Portraits of Wildflowers

Perspectives on Nature Photography

Prairie parsley seeds by purple bindweed flowers

with 31 comments

From August 22nd in the northeast quadrant of Mopac and US 183 comes a portrait of prairie parsley seeds (Polytaenia sp.) in front of several purple bindweed flowers (Ipomoea cordatotriloba). I don’t remember taking a picture like this one before, so here’s to novelty. Pitchforks, anyone?

◊          ◊

Another Recent Case of Media Censorship
(I could probably post a new example every day.)

Facebook Suspends Instagram Account of Gold Star Mother Who Criticized Biden.

Facebook’s later admission that the account was “incorrectly deleted” is technically true but doesn’t
change the fact that once again an employee or a politically biased algorithm did delete an account.

© 2021 Steven Schwartzman

Written by Steve Schwartzman

September 2, 2021 at 4:35 AM

31 Responses

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  1. Having that little something extra in the background adds a lot of appeal.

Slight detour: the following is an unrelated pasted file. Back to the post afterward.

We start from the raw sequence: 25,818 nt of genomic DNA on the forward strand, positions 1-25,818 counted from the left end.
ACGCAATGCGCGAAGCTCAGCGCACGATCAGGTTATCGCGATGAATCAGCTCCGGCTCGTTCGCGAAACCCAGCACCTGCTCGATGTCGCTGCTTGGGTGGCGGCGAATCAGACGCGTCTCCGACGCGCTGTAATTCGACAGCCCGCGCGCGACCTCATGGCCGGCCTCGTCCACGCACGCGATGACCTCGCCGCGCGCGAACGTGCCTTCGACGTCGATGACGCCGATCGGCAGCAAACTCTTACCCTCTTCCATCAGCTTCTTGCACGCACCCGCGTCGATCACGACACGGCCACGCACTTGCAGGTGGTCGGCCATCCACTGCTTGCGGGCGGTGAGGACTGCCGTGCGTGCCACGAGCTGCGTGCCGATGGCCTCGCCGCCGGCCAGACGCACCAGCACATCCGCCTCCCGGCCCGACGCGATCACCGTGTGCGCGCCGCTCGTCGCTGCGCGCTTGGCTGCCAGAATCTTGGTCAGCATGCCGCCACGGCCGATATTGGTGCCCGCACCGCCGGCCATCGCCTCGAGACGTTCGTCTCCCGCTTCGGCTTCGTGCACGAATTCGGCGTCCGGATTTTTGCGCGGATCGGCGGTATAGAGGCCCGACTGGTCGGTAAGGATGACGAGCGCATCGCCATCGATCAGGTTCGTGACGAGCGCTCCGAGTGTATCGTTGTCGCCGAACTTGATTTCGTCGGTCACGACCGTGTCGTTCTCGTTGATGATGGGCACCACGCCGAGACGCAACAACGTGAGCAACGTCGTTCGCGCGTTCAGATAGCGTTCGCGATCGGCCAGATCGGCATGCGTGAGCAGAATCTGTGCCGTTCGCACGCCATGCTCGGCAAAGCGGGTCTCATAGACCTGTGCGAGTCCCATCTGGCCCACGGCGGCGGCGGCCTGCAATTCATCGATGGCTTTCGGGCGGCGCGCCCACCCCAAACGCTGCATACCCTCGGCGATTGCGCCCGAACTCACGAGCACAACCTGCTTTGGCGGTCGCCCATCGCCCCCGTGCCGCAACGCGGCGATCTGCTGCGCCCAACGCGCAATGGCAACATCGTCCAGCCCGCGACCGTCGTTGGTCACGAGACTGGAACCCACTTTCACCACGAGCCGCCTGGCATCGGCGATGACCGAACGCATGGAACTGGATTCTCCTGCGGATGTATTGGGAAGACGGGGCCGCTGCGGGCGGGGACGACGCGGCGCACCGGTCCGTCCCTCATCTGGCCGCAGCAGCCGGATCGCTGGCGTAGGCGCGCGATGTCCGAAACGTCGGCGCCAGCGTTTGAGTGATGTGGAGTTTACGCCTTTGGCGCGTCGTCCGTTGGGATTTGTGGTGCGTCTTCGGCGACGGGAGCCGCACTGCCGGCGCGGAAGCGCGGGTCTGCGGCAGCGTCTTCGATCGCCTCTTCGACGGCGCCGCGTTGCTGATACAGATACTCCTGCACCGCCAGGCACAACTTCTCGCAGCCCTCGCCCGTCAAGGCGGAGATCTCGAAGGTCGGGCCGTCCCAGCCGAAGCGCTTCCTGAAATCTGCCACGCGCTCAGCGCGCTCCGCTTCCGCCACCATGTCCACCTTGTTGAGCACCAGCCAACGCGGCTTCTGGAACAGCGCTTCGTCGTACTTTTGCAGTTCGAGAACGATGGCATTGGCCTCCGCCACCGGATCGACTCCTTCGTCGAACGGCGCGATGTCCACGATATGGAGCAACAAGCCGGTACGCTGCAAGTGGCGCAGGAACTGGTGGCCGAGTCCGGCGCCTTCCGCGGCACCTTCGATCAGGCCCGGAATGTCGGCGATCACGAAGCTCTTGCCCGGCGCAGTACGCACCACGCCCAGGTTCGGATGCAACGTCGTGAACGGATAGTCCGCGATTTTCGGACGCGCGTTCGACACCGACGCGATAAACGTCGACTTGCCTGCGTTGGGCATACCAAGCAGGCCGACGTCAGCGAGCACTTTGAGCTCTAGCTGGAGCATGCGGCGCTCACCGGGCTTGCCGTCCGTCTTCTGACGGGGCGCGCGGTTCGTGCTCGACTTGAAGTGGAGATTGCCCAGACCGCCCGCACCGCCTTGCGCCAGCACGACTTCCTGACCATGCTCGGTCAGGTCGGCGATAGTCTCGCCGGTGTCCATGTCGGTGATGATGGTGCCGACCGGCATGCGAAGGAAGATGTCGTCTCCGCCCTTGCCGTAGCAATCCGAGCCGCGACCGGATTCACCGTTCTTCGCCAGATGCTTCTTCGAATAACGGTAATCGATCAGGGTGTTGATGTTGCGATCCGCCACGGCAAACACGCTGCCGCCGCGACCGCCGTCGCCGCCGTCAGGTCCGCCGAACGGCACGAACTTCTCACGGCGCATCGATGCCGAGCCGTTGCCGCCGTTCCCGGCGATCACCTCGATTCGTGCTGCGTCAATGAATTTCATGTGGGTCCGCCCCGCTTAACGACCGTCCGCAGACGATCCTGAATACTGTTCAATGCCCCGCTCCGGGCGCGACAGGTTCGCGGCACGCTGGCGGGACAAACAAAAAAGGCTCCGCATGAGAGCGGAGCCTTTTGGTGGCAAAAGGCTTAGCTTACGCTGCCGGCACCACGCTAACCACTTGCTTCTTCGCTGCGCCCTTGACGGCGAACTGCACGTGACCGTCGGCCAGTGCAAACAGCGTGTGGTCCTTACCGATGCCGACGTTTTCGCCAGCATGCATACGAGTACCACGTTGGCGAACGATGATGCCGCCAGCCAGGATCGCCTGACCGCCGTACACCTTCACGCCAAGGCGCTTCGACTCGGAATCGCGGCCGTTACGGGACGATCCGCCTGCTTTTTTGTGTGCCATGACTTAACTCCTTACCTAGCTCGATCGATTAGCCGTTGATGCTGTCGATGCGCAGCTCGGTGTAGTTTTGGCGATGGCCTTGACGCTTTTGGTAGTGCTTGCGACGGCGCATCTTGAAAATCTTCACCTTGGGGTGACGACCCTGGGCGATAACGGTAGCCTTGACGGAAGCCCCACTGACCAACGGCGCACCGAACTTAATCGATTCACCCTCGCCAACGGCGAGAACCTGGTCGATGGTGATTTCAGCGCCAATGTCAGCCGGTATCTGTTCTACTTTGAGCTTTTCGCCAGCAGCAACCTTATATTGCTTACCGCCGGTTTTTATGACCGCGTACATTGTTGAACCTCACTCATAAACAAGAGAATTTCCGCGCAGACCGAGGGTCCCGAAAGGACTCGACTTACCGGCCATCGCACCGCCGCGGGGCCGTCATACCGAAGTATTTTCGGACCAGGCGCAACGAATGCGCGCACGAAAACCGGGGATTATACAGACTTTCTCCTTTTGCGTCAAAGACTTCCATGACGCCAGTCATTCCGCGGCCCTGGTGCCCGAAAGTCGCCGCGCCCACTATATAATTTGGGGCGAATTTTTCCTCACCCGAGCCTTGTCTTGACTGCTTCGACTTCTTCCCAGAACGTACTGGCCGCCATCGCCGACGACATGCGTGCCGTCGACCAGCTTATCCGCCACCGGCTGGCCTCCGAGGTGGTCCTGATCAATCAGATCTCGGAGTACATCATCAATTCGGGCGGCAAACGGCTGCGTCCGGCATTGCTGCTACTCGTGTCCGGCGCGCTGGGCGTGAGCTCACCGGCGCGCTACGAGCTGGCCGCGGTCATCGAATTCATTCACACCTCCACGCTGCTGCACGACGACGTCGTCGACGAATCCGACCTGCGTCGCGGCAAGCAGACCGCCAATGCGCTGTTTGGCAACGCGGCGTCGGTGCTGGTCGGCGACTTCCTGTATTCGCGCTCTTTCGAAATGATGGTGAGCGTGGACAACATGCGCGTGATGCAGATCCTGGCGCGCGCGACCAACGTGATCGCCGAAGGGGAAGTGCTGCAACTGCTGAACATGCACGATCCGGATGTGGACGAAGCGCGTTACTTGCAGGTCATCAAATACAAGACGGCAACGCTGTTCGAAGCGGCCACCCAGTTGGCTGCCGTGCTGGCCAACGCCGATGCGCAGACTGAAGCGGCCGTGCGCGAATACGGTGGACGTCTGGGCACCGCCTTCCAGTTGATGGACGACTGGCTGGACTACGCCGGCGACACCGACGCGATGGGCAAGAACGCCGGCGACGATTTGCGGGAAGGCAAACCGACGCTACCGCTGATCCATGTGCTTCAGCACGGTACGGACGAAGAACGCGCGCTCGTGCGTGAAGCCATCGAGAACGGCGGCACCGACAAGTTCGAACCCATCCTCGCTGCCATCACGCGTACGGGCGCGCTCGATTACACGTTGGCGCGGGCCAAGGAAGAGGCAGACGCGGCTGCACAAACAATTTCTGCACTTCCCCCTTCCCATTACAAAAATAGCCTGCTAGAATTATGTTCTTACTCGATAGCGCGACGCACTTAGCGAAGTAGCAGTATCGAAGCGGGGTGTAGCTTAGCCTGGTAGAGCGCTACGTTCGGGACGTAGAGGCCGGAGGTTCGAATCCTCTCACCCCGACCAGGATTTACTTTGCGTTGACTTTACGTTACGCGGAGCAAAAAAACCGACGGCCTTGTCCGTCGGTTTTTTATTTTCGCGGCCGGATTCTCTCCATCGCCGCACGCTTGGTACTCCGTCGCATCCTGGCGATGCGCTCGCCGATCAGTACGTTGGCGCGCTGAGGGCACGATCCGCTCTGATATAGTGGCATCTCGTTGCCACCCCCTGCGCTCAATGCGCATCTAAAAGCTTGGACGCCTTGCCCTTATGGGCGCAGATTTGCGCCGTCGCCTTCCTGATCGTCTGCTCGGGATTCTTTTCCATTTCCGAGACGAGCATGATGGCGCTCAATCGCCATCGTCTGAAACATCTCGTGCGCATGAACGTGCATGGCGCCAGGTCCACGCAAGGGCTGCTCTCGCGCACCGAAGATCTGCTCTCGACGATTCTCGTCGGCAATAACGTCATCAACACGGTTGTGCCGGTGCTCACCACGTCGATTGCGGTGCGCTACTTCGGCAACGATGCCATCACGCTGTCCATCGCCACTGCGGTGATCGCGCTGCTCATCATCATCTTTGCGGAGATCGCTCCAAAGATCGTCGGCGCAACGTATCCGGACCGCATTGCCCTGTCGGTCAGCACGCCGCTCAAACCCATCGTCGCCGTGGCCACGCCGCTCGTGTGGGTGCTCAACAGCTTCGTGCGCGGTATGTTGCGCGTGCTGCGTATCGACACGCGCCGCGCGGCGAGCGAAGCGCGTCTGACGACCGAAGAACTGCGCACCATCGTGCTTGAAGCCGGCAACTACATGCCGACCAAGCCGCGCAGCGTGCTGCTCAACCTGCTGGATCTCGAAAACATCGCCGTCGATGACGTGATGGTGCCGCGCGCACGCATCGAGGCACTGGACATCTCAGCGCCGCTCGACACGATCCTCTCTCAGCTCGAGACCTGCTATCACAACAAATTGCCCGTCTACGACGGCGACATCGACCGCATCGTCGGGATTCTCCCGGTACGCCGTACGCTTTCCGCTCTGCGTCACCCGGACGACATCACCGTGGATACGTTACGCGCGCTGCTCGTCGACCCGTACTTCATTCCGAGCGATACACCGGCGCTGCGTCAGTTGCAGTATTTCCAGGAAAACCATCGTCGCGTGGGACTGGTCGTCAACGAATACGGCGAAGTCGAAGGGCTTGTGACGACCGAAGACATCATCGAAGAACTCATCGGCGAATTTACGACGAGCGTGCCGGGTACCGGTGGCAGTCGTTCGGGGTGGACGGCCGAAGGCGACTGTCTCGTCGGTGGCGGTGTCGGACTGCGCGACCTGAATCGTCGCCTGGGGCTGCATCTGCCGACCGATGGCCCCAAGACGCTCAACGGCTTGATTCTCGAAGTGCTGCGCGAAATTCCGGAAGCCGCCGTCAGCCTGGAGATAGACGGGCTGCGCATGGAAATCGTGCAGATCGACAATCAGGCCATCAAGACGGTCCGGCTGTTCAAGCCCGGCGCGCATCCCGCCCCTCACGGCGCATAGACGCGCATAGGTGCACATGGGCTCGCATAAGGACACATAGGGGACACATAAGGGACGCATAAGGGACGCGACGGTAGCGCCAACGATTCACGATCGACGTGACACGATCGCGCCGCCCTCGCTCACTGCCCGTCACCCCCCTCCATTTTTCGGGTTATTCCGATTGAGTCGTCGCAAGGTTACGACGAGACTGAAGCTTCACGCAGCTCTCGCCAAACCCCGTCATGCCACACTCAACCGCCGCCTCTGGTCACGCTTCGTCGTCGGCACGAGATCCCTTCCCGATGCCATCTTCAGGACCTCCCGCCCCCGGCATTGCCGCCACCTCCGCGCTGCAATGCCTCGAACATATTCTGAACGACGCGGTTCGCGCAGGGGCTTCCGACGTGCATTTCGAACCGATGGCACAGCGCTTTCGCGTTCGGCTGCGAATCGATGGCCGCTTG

Steve Gingold

    September 2, 2021 at 6:45 AM

    • Yes, that’s been a pretty standard approach of mine over the past two decades. I can’t remember what first made me realize the effectiveness of playing a subject off against a contrasting color in the background.

      Steve Schwartzman

      September 2, 2021 at 7:10 AM

  2. You captured the prairie parsley seeds with a distinct 3D effect.

    Peter Klopp

    September 2, 2021 at 9:04 AM

  3. Just like pitchforks. I have been banned by Instagram a couple of times.


    September 2, 2021 at 9:53 AM

    • What were you banned for?

      Steve Schwartzman

      September 2, 2021 at 10:03 AM